New Jersey Sen. Cory Booker gave an impassioned and unprecedented plea to the Senate on Wednesday to vote against Donald Trump’s nominee for attorney general and his fellow senator, Jeff Sessions.
Booker delivered an emotional five minutes of testimony flanked by members of the Congressional Black Caucus that Sessions’ record on civil rights disqualifies him from serving atop the Justice Department under President-elect Trump.
“The arc of the moral universe does not just naturally curve toward justice, we must bend it,” Booker said. “America needs an attorney general who is resolute and determined to bend the arc. Sen. Sessions record does not speak to that desire, intention or will.”
Booker became the first sitting senator to testify against a fellow sitting senator at a confirmation hearing for a Cabinet position. His panel with other lawmakers and supporters of Sessions was added to the hearings at the request of the top Democrat on the committee, California Sen. Dianne Feinstein.
Testimony from Booker, civil rights hero Rep. John Lewis and Rep. Cedric Richmond against Sessions was the emotional finale of two days of hearings that returned repeatedly to the issue of race relations and civil rights in the United States.
Both Sessions’ supporters and detractors were at times passionate in their position. Sessions and his backers defended his record as the victim of character assassination, saying that the events of his unsuccessful 1986 confirmation hearing to be a federal judge were being unfairly misconstrued 30 years later to malign a man with a record of fighting for civil rights.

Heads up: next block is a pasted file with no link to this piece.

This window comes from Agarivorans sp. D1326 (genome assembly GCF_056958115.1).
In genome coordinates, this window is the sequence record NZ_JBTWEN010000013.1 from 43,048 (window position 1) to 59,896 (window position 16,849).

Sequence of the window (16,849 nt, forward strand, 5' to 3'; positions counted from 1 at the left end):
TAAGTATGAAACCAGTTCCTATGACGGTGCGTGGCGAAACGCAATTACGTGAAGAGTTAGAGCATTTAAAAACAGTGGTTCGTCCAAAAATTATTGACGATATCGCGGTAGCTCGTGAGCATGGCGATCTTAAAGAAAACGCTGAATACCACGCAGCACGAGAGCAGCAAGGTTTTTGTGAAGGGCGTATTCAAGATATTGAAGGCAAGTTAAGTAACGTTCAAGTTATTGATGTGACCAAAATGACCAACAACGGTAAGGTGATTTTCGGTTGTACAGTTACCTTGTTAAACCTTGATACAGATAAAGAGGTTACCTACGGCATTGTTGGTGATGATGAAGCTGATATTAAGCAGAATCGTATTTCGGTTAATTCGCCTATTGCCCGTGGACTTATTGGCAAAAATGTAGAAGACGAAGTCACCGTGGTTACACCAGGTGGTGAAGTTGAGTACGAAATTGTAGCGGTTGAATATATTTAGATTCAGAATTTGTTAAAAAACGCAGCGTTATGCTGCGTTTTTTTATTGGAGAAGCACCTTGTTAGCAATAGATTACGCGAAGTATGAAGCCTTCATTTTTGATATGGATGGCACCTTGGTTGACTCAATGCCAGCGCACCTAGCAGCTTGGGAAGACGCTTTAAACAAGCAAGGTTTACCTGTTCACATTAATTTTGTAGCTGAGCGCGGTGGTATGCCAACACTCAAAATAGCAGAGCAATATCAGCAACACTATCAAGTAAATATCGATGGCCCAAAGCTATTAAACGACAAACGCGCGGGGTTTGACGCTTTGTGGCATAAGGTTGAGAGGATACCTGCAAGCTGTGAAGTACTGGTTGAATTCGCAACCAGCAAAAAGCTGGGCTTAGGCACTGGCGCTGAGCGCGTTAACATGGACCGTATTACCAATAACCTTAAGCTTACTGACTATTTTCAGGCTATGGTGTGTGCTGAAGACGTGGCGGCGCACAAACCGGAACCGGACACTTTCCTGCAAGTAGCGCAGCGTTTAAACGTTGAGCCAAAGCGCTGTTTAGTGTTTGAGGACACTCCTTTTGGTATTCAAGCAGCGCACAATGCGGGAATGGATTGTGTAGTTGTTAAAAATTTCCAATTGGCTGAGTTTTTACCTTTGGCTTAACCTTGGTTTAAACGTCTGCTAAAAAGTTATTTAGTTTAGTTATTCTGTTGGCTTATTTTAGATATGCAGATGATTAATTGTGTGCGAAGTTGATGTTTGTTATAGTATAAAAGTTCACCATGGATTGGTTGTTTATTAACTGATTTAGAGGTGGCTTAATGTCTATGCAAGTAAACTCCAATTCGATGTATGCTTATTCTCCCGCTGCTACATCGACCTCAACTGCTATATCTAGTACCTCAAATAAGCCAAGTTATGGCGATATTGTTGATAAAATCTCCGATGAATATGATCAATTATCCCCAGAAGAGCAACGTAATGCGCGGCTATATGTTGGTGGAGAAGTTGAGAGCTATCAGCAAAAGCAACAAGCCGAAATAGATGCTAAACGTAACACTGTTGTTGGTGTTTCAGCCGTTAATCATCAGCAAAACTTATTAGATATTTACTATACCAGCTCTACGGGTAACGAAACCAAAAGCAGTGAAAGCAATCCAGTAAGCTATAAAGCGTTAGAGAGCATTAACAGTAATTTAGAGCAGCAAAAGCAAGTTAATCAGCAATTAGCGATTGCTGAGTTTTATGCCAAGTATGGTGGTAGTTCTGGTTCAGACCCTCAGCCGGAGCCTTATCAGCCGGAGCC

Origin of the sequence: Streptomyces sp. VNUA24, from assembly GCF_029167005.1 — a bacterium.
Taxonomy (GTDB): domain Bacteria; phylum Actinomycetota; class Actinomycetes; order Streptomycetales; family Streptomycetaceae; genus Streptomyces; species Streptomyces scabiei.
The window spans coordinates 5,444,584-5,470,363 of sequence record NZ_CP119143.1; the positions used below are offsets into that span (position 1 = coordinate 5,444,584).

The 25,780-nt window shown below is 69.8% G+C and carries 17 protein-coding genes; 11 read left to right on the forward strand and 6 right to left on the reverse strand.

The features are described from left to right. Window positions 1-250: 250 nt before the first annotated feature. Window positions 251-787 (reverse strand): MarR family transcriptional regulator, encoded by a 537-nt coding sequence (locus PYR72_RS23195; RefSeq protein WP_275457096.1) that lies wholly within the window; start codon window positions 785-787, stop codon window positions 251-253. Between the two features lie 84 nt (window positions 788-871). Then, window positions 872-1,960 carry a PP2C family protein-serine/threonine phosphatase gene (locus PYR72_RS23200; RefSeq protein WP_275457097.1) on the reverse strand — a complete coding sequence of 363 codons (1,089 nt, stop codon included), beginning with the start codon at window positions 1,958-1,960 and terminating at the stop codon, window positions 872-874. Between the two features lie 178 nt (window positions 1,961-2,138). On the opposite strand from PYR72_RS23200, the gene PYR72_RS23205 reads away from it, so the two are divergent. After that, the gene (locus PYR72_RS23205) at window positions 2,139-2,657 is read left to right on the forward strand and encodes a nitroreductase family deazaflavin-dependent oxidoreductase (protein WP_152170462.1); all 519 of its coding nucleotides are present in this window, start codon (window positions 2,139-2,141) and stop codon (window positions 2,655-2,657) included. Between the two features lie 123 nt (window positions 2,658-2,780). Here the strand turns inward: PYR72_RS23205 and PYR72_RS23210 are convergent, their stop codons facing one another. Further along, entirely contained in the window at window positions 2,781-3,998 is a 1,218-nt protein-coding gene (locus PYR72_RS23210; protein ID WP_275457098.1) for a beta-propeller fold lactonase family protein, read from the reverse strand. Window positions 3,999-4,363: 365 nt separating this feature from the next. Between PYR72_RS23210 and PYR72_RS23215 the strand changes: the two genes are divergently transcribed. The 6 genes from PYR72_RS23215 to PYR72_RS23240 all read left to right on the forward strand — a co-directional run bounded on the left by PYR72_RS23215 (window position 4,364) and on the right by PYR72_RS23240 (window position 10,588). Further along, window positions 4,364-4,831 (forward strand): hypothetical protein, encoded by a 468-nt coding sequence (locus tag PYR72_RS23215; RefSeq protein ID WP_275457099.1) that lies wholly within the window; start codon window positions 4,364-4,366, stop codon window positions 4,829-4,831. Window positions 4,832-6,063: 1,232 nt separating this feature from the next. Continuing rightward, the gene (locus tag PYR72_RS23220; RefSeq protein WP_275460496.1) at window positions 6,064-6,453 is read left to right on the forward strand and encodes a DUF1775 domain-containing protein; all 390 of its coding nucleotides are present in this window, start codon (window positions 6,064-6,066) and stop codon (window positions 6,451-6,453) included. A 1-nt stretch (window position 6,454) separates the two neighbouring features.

The Democrats and civil rights activists who testified, however, said that the record from the ’80s not only stood today, but that Sessions has shown a pattern of disregard for the at-risk members of society throughout his time in the Senate.
Democrats failed to land any knockout blows on Session during the hearing, with the Republicans on the committee unanimously coming to his defense as a fair enforcer of the law. The came closest when Minnesota Democratic Sen. Al Franken questioned Sessions on exaggerating his civil rights record in past statements and his Senate questionnaire.
But the committee also treated Sessions with respect and warmness as a fellow colleague, a fact noted by his former staffer on the Judiciary Committee, William Smith.
“Members of this committee know Sen. Sessions … is fair and honest,” Smith said. “After 20 years of knowing Sen. Sessions, I have not seen the slightest evidence of racism because it does not exist. I know a racist when I see one, and I have seen more than one. Sen. Sessions is not one.” Sessions will likely be confirmed by the GOP majority Senate. (CNN)
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